Oliver Beer was born in 1985 in the United Kingdom. He studied music before attending the Ruskin School of Art, University of Oxford. His background in both music and fine art led to an early interest in the relationship between sound and space, particularly the voice and architecture. He has translated his research into fascinating performances in which spectators take part by the mere fact of their presence, and he makes sculptures and videos that embody, literally or metaphorically, the plastic expression of this subtle relationship and the way the human body experiences it. Within and alongside his work with sound, Beer creates subtle and diverse sculptural, installation and film projects, whose provenance sometimes seems biographical, but in which his play with universal – often intimate – concerns draws on shared emotions and perceptions.
Beer's work has been the subject of many screenings, as well as solo and group exhibitions, notably at the Met Breuer, Metropolitan
Museum, New York, Palais de Tokyo, Paris; Fondation Louis Vuitton, Paris; Centre Pompidou, Paris; the Musée d'art contemporain, Lyon; Modern Art Oxford; WIELS, Brussels; the Ménagerie de Verre, Paris; and the Hebbel Theatre, Berlin. Beer has also held residencies at the Palais de Tokyo, the Watermill Centre, New York, and the Fondation Hermès, Paris.
A Thousand Faces is a site-specific commission by Abu Dhabi Art across two venues: the historic fortresses at Al Ain – in collaboration with the Louvre Abu Dhabi – and Al Qasr. The title of the exhibition references anthropologist Joseph Campbell’s text ‘Hero with a Thousand Faces’, a comparative mythology questioning the shared narratives to be found across different cultures. Oliver Beer’s project interrogates an idea evoked in the Louvre Abu Dhabi collection, that of universal creativity that ‘transcends individual cultures of civilisations, times or places’.
At Al Ain, the labyrinthine rooms of the fortress will house a vibrant series of new video works called “Reanimation Paintings". Over 2000 children each contributed a single drawing to this monumental communal animation project conceived by Beer – based on paintings from the Louvre Abu Dhabi collection. Each child was asked to copy and reinterpret a painting using their own imaginations. These new drawings were then scanned and printed onto 16mm film to create a single static animation loop of each historic artwork. The film is projected in the same format as each original work of art. Thanks to the differences of each child’s interpretation, the work becomes a vibrating canvas, its surface constantly changing and being recreated. The films engage with the collection in a plural reimagining of each artwork. Alongside these films hangs one of Beer’s signature Two-Dimensional Sculptures featuring the exploded and recomposed body of an oud – a musical instrument that has historically traversed borders – as well as ancient swords and daggers from diverse origins musically graffitied with scores from a radical 12th Century female composer whose music has crossed centuries of cultural change.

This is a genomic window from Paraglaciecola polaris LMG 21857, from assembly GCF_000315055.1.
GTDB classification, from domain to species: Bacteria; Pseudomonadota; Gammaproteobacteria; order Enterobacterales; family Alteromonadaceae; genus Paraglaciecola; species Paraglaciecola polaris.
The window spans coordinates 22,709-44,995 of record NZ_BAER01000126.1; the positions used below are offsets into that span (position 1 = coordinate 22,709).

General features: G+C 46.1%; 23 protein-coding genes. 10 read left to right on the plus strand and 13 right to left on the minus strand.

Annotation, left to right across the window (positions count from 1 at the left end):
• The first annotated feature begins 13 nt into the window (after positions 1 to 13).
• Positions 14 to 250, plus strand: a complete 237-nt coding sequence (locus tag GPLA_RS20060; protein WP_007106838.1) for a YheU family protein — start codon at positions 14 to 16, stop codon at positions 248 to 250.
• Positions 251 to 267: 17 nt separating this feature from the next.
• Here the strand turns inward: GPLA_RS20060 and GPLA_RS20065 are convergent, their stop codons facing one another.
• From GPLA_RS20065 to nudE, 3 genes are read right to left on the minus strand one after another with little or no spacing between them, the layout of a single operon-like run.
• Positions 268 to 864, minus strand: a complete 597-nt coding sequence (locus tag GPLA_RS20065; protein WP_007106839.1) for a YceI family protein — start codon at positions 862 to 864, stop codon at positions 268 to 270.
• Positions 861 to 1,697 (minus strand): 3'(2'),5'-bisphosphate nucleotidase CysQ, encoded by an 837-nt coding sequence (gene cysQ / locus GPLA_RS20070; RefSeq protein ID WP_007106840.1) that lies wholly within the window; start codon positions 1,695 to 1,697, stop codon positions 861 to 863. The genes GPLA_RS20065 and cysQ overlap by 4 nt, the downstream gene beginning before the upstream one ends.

At Al Qasr fortress a further chapter of Beer’s Reanimation project sees fragments of animated films of Aladdin from three continents remixed and reanimated. Beer isolates the same iconic sequence from the story, when the genie erupts from the magical lamp, using his reanimation technique to pass three historic iterations through the hands and minds of the children from diverse backgrounds growing up in the region. The films that come together are Lotte Reiniger’s ‘The Adventures of Prince Achmed’ (1926) a Japanese anime fantasy ‘Aladdin and the Wonderful Lamp’ (1982) and Walt Disney’s ‘Aladdin’ (1992).
Together the works across both sites – each layered with subtle historical and aesthetic references – interrogate the idea of universal creativity and how individual creative gestures contribute to the culture of which they are a part. As Beer says of the exhibition: “The images we make, the stories we tell and the songs we sing are in a constant state of flux and exchange; but certain ideas and tropes seem to recur across civilisations, and are constantly borrowed, transformed and subverted. Our cultures are rapidly shifting… The thousands of individuals who have contributed to the Reanimation Paintings are each essential to the work. Their individual efforts become subconsciously perceptible within the whole, absorbed into a flickering communal creative work’.